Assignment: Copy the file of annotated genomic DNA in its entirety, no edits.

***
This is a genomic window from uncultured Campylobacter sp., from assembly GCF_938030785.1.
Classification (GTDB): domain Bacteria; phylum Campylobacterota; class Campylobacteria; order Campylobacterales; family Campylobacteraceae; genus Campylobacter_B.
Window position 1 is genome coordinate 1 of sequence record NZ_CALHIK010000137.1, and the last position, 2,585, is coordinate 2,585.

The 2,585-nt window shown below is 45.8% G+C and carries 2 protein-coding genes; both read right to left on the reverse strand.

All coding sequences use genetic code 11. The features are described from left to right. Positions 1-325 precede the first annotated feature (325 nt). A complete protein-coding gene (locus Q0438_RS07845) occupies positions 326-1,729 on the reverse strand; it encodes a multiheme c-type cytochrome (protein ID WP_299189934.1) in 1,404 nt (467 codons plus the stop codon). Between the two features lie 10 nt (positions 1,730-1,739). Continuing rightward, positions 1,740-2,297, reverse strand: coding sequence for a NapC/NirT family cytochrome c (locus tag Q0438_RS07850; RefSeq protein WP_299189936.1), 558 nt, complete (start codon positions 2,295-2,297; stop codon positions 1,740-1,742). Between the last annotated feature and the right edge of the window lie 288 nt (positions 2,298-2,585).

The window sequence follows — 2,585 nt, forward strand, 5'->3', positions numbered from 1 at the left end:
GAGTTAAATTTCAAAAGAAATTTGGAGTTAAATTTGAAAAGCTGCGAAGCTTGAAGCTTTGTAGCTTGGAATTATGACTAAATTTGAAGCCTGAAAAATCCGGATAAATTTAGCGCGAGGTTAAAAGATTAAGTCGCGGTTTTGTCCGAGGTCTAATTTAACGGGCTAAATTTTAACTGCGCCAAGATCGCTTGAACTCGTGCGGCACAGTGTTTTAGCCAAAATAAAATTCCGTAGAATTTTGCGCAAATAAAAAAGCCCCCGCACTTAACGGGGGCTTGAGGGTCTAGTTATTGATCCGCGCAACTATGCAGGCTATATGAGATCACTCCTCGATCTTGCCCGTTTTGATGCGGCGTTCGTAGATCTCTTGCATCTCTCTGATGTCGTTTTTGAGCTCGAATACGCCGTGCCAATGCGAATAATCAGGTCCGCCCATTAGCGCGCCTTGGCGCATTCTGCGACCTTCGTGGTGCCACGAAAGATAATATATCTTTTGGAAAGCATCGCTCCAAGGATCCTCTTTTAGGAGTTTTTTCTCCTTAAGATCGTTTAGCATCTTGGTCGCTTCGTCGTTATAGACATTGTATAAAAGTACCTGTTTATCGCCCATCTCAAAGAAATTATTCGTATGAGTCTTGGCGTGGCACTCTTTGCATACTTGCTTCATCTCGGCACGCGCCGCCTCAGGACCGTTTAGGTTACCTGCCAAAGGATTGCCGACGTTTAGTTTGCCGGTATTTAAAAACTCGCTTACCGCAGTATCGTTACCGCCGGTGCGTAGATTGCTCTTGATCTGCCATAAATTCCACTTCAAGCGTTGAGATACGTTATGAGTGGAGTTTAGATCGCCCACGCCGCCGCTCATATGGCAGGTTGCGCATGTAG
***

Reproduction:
This is a genomic window from uncultured Campylobacter sp., from assembly GCF_938030785.1.
Classification (GTDB): domain Bacteria; phylum Campylobacterota; class Campylobacteria; order Campylobacterales; family Campylobacteraceae; genus Campylobacter_B.
Window position 1 is genome coordinate 1 of sequence record NZ_CALHIK010000137.1, and the last position, 2,585, is coordinate 2,585.

The 2,585-nt window shown below is 45.8% G+C and carries 2 protein-coding genes; both read right to left on the reverse strand.

All coding sequences use genetic code 11. The features are described from left to right. Positions 1-325 precede the first annotated feature (325 nt). A complete protein-coding gene (locus Q0438_RS07845) occupies positions 326-1,729 on the reverse strand; it encodes a multiheme c-type cytochrome (protein ID WP_299189934.1) in 1,404 nt (467 codons plus the stop codon). Between the two features lie 10 nt (positions 1,730-1,739). Continuing rightward, positions 1,740-2,297, reverse strand: coding sequence for a NapC/NirT family cytochrome c (locus tag Q0438_RS07850; RefSeq protein WP_299189936.1), 558 nt, complete (start codon positions 2,295-2,297; stop codon positions 1,740-1,742). Between the last annotated feature and the right edge of the window lie 288 nt (positions 2,298-2,585).

The window sequence follows — 2,585 nt, forward strand, 5'->3', positions numbered from 1 at the left end:
GAGTTAAATTTCAAAAGAAATTTGGAGTTAAATTTGAAAAGCTGCGAAGCTTGAAGCTTTGTAGCTTGGAATTATGACTAAATTTGAAGCCTGAAAAATCCGGATAAATTTAGCGCGAGGTTAAAAGATTAAGTCGCGGTTTTGTCCGAGGTCTAATTTAACGGGCTAAATTTTAACTGCGCCAAGATCGCTTGAACTCGTGCGGCACAGTGTTTTAGCCAAAATAAAATTCCGTAGAATTTTGCGCAAATAAAAAAGCCCCCGCACTTAACGGGGGCTTGAGGGTCTAGTTATTGATCCGCGCAACTATGCAGGCTATATGAGATCACTCCTCGATCTTGCCCGTTTTGATGCGGCGTTCGTAGATCTCTTGCATCTCTCTGATGTCGTTTTTGAGCTCGAATACGCCGTGCCAATGCGAATAATCAGGTCCGCCCATTAGCGCGCCTTGGCGCATTCTGCGACCTTCGTGGTGCCACGAAAGATAATATATCTTTTGGAAAGCATCGCTCCAAGGATCCTCTTTTAGGAGTTTTTTCTCCTTAAGATCGTTTAGCATCTTGGTCGCTTCGTCGTTATAGACATTGTATAAAAGTACCTGTTTATCGCCCATCTCAAAGAAATTATTCGTATGAGTCTTGGCGTGGCACTCTTTGCATACTTGCTTCATCTCGGCACGCGCCGCCTCAGGACCGTTTAGGTTACCTGCCAAAGGATTGCCGACGTTTAGTTTGCCGGTATTTAAAAACTCGCTTACCGCAGTATCGTTACCGCCGGTGCGTAGATTGCTCTTGATCTGCCATAAATTCCACTTCAAGCGTTGAGATACGTTATGAGTGGAGTTTAGATCGCCCACGCCGCCGCTCATATGGCAGGTTGCGCATGTAG